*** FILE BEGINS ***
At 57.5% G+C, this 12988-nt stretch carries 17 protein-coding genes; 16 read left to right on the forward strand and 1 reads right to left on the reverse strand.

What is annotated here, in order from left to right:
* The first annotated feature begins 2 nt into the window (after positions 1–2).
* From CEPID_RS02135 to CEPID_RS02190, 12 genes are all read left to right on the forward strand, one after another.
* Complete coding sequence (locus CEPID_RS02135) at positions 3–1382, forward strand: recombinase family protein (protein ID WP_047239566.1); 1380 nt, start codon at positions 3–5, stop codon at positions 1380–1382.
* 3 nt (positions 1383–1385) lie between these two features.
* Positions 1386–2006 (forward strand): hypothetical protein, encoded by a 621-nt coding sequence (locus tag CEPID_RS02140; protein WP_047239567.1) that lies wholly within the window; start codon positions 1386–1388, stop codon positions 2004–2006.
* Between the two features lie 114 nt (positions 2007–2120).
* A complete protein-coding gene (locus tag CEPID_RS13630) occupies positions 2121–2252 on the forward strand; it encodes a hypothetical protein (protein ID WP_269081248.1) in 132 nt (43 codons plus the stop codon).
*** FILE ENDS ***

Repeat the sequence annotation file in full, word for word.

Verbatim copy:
At 57.5% G+C, this 12988-nt stretch carries 17 protein-coding genes; 16 read left to right on the forward strand and 1 reads right to left on the reverse strand.

What is annotated here, in order from left to right:
* The first annotated feature begins 2 nt into the window (after positions 1–2).
* From CEPID_RS02135 to CEPID_RS02190, 12 genes are all read left to right on the forward strand, one after another.
* Complete coding sequence (locus CEPID_RS02135) at positions 3–1382, forward strand: recombinase family protein (protein ID WP_047239566.1); 1380 nt, start codon at positions 3–5, stop codon at positions 1380–1382.
* 3 nt (positions 1383–1385) lie between these two features.
* Positions 1386–2006 (forward strand): hypothetical protein, encoded by a 621-nt coding sequence (locus tag CEPID_RS02140; protein WP_047239567.1) that lies wholly within the window; start codon positions 1386–1388, stop codon positions 2004–2006.
* Between the two features lie 114 nt (positions 2007–2120).
* A complete protein-coding gene (locus tag CEPID_RS13630) occupies positions 2121–2252 on the forward strand; it encodes a hypothetical protein (protein ID WP_269081248.1) in 132 nt (43 codons plus the stop codon).